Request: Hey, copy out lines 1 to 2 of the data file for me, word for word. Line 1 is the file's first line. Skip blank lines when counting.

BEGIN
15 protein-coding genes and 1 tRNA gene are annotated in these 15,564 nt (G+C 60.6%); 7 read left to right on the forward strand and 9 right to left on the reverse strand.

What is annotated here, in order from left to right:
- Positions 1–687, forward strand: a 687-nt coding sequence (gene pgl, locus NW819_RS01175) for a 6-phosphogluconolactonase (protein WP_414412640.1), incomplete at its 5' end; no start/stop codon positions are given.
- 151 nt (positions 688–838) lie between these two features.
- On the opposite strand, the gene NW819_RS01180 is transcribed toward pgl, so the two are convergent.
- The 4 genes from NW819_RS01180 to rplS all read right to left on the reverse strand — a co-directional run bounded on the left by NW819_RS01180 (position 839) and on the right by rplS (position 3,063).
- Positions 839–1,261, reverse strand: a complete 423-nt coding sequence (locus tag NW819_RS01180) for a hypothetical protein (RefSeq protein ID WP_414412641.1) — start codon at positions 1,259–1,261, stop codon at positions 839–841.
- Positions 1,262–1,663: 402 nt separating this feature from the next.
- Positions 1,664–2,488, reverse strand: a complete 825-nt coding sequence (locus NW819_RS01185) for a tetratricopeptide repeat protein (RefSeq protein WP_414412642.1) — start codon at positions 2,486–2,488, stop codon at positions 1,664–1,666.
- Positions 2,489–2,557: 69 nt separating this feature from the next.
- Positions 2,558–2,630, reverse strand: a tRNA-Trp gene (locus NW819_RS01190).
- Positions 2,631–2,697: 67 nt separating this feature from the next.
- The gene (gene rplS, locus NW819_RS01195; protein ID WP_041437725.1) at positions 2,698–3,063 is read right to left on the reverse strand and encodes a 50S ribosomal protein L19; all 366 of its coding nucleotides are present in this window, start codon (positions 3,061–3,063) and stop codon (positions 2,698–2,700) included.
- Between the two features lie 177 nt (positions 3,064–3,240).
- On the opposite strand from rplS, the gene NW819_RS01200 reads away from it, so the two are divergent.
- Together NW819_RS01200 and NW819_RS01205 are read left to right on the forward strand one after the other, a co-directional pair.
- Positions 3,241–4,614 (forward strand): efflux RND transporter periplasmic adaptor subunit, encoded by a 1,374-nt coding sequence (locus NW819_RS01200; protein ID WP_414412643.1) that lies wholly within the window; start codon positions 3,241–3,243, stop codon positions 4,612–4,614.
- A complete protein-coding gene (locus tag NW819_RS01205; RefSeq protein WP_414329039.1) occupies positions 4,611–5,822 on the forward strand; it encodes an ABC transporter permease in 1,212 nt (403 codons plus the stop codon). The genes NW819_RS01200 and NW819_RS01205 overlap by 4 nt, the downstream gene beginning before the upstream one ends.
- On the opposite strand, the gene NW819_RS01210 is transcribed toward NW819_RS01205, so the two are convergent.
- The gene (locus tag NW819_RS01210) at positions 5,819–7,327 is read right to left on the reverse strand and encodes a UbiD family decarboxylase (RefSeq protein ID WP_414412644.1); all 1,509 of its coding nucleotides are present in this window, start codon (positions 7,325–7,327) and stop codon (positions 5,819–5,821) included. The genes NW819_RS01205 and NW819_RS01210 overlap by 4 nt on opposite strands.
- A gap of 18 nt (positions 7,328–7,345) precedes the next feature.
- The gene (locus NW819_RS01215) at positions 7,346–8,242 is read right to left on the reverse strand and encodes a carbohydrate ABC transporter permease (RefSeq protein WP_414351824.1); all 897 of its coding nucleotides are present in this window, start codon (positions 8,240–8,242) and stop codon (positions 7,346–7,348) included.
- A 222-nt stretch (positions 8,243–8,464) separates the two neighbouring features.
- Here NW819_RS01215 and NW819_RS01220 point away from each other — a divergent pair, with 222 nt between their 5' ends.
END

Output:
15 protein-coding genes and 1 tRNA gene are annotated in these 15,564 nt (G+C 60.6%); 7 read left to right on the forward strand and 9 right to left on the reverse strand.

What is annotated here, in order from left to right: